A mirror neuron, or cubelli neuron, is a neuron that fires both when an animal acts and when the animal observes the same action performed by another.[1][2][3] Thus, the neuron "mirrors" the behavior of the other, as though the observer were itself acting. Such neurons have been directly observed in primate species.[4] Birds have been shown to have imitative resonance behaviors and neurological evidence suggests the presence of some form of mirroring system.[4][5] In humans, brain activity consistent with that of mirror neurons has been found in the premotor cortex, the supplementary motor area, the primary somatosensory cortex and the inferior parietal cortex.[6] The function of the mirror system in humans is a subject of much speculation
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Eduard Hitzig
Eduard Hitzig
Eduard Hitzig
(6 February 1838 – 20 August 1907) was a German neurologist and neuropsychiatrist born in Berlin. He studied medicine at the Universities of Berlin
Berlin
and Würzburg under the instruction of famous men such as Emil Du Bois-Reymond (1818–1896), Rudolf Virchow
Rudolf Virchow
(1821–1902), Moritz Heinrich Romberg (1795–1873), and Karl Friedrich Otto Westphal
Karl Friedrich Otto Westphal
(1833–1890). He received his doctorate in 1862 and subsequently worked in Berlin
Berlin
and Würzburg. In 1875, he became director of the Burghölzli
Burghölzli
asylum, as well as professor of psychiatry at the University of Zurich
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Gustav Fritsch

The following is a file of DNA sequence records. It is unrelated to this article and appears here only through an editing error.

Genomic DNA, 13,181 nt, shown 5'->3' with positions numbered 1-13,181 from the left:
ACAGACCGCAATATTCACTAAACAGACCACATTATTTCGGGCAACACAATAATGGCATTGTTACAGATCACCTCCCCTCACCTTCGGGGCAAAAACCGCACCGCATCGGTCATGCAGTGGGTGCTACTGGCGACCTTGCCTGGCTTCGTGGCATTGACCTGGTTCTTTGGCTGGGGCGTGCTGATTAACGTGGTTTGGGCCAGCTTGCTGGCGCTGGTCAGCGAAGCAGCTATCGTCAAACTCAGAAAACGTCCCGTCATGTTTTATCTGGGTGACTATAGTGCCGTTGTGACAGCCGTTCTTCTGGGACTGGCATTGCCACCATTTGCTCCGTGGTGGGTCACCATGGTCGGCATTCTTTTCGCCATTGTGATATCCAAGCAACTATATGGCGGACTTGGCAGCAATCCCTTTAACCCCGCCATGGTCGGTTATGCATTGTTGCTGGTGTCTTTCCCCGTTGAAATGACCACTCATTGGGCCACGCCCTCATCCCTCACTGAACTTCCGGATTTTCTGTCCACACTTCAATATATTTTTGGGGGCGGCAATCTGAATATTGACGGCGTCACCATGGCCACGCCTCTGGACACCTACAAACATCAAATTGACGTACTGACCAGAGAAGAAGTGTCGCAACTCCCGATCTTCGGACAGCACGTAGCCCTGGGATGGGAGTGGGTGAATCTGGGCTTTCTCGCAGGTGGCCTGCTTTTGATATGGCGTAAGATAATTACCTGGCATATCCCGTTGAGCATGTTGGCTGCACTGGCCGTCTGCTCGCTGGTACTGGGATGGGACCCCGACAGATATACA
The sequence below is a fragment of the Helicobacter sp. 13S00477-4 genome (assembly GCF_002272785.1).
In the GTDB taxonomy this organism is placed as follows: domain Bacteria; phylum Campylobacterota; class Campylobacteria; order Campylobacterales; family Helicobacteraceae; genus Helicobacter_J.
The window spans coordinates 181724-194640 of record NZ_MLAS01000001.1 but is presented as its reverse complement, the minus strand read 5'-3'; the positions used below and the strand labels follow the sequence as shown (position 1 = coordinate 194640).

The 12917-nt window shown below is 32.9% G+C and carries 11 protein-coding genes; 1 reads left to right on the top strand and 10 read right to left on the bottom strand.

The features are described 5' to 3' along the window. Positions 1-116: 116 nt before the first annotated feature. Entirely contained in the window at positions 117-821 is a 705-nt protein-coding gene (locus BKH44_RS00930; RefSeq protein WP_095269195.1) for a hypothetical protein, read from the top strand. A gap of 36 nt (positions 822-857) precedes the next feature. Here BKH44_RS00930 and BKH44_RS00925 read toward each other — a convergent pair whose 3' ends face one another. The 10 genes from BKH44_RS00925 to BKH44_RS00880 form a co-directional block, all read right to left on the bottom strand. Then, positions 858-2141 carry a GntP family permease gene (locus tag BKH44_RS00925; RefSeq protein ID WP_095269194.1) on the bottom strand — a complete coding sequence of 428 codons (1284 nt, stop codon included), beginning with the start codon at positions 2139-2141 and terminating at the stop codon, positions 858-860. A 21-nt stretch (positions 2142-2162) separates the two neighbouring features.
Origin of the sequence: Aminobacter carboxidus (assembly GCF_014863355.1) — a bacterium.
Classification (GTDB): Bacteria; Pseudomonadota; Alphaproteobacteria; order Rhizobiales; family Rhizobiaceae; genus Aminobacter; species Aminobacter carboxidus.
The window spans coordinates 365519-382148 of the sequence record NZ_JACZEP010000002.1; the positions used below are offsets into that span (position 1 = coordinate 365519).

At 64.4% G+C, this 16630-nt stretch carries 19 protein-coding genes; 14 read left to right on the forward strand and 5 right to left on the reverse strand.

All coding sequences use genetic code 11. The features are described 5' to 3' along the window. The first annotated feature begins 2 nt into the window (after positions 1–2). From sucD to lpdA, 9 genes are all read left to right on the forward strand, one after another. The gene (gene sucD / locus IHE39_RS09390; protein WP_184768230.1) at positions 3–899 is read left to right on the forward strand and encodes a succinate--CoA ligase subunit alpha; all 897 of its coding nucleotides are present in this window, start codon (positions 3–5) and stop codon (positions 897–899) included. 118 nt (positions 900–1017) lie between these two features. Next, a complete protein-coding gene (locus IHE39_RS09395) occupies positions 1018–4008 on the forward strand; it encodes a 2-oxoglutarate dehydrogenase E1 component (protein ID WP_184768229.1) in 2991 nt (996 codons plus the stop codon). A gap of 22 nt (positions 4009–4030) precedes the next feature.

Gustav Theodor Fritsch (5 March 1838 – 12 June 1927) was a German anatomist, anthropologist, traveller and physiologist from Cottbus. Fritsch studied natural science and medicine in Berlin, Breslau
Breslau
and Heidelberg. In 1874 he became an associate professor of physiology at the University of Berlin, where he was later appointed head of the histological department at the physiological institute. He is known for his work with neuropsychiatrist Eduard Hitzig (1839–1907) involving the localization of the motor areas of the brain
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West Riding Pauper Lunatic Asylum
The West Riding Pauper Lunatic Asylum
West Riding Pauper Lunatic Asylum
comprised four hospitals under the West Riding General Asylums Committee:[1]1818 Stanley Royd Hospital, Stanley, Wakefield 1872 South Yorkshire Asylum, Middlewood, Sheffield 1888 High Royds Hospital, Menston 1904 Storthes Hall, KirkburtonMental Health Museum[edit] The Mental Health Museum (previously known as the Stephen Beaumont Museum of Mental Health), located at Fieldhead Hospital in Wakefield, contains artefacts from and exhibits on the history of the Asylum.[2] Artefacts include restraining equipment, a padded cell, photographs, medical and surgical equipment, and documents. There is also a scale model of the original 1818 Stanley Royd Hospital, which was the museum's original location until the hospital closed in 1995.[3] References[edit]^ "High Royds Hospital". highroydshospital.com. 2014
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Wakefield
Wakefield
Wakefield